The awards recognise parks and greenspaces working to protect pollinators. The Bee Garden is one of 32 winners this year, to be celebrated at an online ceremony on Wednesday 18 November.
The Horniman Bee Garden was completed in May and includes two wildflower meadow areas, three bee hotels, and six hexagonal raised beds planted with 29 floral species that attract and provide food for bees – including asters, echiums, salvias and verbenas, alongside buddleia, hebe and mahonia shrubs.
In the centre of the garden, seeming to rise out of the flowers is ‘Flower Girl – For it was only upon the gentle buzzing of bees that she could awaken’, a sculpture by Jasmine Pradissitto made from NoxTek™, a material that absorbs nitrogen dioxide pollution from the air. This pollution masks the smell of flowers, preventing bees finding their food, and the sculpture aims to clear a ‘scent path’ alongside the A205 South Circular, one of south London’s busiest roads.
Numerous bee species have been spotted in the Bee Garden, including Buff-tailed, White-tailed, Red-tailed and Common carder bumblebees, Southern and Field cuckoo bumblebees, Honeybees, and other insects including several hoverfly species, three different types of ladybird, and more.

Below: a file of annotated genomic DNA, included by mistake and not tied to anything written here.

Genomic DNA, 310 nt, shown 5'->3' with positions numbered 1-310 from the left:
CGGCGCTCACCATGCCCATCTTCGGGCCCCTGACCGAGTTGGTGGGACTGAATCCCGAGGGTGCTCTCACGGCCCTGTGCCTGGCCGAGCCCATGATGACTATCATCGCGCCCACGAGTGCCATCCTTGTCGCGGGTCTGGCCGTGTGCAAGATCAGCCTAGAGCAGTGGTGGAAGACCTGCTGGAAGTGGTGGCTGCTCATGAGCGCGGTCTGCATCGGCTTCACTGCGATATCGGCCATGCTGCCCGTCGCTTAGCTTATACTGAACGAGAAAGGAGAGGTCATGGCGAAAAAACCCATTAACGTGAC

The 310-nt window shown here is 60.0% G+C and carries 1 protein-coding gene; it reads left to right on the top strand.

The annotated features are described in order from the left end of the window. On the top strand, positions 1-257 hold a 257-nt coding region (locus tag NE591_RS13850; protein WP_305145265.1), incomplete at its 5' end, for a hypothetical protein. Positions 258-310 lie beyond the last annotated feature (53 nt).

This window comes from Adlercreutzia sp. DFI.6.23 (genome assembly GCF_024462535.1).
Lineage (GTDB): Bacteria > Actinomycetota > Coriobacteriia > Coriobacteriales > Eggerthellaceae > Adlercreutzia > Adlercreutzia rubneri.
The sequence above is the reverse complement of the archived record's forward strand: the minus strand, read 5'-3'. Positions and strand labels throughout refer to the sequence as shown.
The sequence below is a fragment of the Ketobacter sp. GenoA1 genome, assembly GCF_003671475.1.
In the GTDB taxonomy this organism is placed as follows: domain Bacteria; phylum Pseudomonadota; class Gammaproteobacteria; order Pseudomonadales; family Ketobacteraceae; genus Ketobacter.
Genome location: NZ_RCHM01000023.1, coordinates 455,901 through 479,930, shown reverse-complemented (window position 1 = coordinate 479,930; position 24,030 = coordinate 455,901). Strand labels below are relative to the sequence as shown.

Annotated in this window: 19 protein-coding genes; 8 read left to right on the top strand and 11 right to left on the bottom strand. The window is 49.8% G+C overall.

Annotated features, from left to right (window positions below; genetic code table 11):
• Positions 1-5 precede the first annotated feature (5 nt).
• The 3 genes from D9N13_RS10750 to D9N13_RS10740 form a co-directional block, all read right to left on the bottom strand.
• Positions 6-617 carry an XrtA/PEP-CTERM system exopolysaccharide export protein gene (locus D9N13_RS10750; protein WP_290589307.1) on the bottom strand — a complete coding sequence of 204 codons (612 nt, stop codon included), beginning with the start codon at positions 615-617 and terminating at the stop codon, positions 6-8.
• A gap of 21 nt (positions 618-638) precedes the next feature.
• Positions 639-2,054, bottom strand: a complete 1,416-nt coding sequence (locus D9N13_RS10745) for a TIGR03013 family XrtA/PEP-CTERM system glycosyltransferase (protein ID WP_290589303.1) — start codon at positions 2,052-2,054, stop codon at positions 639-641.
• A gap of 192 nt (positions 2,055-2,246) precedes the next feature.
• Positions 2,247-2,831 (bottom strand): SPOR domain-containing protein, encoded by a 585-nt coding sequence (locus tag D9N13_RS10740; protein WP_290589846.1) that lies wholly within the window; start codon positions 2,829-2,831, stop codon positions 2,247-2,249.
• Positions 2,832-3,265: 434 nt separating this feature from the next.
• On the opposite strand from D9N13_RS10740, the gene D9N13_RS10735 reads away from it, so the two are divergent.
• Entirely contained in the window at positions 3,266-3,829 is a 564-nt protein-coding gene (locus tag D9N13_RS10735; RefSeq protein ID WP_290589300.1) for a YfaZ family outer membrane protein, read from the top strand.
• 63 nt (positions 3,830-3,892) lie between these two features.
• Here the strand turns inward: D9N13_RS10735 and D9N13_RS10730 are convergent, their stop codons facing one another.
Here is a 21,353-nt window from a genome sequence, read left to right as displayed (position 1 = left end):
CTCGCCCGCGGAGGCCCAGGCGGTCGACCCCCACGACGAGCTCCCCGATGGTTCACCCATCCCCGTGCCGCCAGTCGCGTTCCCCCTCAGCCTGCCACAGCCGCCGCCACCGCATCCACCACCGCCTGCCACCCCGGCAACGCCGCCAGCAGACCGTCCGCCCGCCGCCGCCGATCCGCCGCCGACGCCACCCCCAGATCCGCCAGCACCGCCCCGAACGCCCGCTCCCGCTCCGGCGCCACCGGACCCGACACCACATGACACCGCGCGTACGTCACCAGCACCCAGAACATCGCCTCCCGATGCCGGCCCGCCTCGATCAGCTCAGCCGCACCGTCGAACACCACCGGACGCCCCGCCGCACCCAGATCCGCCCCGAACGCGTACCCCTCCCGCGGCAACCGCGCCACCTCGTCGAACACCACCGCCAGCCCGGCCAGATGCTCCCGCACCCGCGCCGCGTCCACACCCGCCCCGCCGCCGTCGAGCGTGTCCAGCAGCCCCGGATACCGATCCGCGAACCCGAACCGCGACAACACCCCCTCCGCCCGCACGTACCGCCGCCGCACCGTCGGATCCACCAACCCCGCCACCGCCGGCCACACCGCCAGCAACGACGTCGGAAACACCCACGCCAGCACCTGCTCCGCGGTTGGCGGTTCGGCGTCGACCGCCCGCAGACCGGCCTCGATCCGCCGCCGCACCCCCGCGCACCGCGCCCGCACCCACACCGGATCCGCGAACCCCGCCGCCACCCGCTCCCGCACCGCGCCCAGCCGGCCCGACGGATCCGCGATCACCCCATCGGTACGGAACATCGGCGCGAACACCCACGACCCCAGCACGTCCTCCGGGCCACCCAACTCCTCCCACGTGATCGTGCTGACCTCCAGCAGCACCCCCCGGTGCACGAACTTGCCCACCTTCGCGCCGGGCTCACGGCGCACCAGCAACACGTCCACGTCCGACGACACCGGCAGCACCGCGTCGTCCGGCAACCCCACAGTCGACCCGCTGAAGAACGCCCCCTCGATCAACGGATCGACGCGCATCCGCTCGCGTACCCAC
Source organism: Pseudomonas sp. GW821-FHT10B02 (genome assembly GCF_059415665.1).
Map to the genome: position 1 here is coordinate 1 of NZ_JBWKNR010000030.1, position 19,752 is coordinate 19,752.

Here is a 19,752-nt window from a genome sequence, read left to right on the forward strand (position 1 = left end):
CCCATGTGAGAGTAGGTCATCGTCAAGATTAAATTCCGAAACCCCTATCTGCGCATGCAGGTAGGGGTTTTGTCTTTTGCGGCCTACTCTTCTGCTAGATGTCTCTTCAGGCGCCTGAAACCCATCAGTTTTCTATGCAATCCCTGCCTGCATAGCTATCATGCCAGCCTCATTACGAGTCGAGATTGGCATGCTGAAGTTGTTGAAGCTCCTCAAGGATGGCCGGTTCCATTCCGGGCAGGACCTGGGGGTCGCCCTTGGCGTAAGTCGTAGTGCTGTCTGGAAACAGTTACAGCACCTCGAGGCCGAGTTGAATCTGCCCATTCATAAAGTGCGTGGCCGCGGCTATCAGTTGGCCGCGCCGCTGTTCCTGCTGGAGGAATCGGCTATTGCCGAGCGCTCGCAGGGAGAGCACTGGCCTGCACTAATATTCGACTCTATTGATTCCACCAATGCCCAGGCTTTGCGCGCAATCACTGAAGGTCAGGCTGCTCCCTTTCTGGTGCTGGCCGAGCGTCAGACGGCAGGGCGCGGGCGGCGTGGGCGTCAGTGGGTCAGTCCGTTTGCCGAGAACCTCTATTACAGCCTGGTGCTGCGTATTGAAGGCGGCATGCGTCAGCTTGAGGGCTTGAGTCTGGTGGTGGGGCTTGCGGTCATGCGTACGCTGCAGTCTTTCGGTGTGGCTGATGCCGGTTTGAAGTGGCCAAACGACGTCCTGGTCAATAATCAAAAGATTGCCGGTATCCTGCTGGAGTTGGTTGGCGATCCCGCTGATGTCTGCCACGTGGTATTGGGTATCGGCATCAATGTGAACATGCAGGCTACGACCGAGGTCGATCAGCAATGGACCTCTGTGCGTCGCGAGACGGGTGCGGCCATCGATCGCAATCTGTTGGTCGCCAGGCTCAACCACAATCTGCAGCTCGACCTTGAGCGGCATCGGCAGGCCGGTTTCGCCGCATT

Bees are our most important pollinators, vital to gardeners and to the environment as a whole, so we wanted to create a garden dedicated to supporting them. The planting and bee hotels will provide food sources, shelter and nesting spaces for multiple bee species, for years to come.
We’re thrilled the Bee Garden has proved so popular – with the Bees’ Needs Champions Awards judges, our visitors and, most importantly, the bees.
The Bee Garden was created during the first Coronavirus lockdown, when the Museum was closed but the Horniman Gardens remained open. The Museum closed again from 5 November and the Horniman asks visitors to the Gardens to observe current social distancing guidelines during their visit.
Header image: thanks to Public Art UK / Mike Jansen.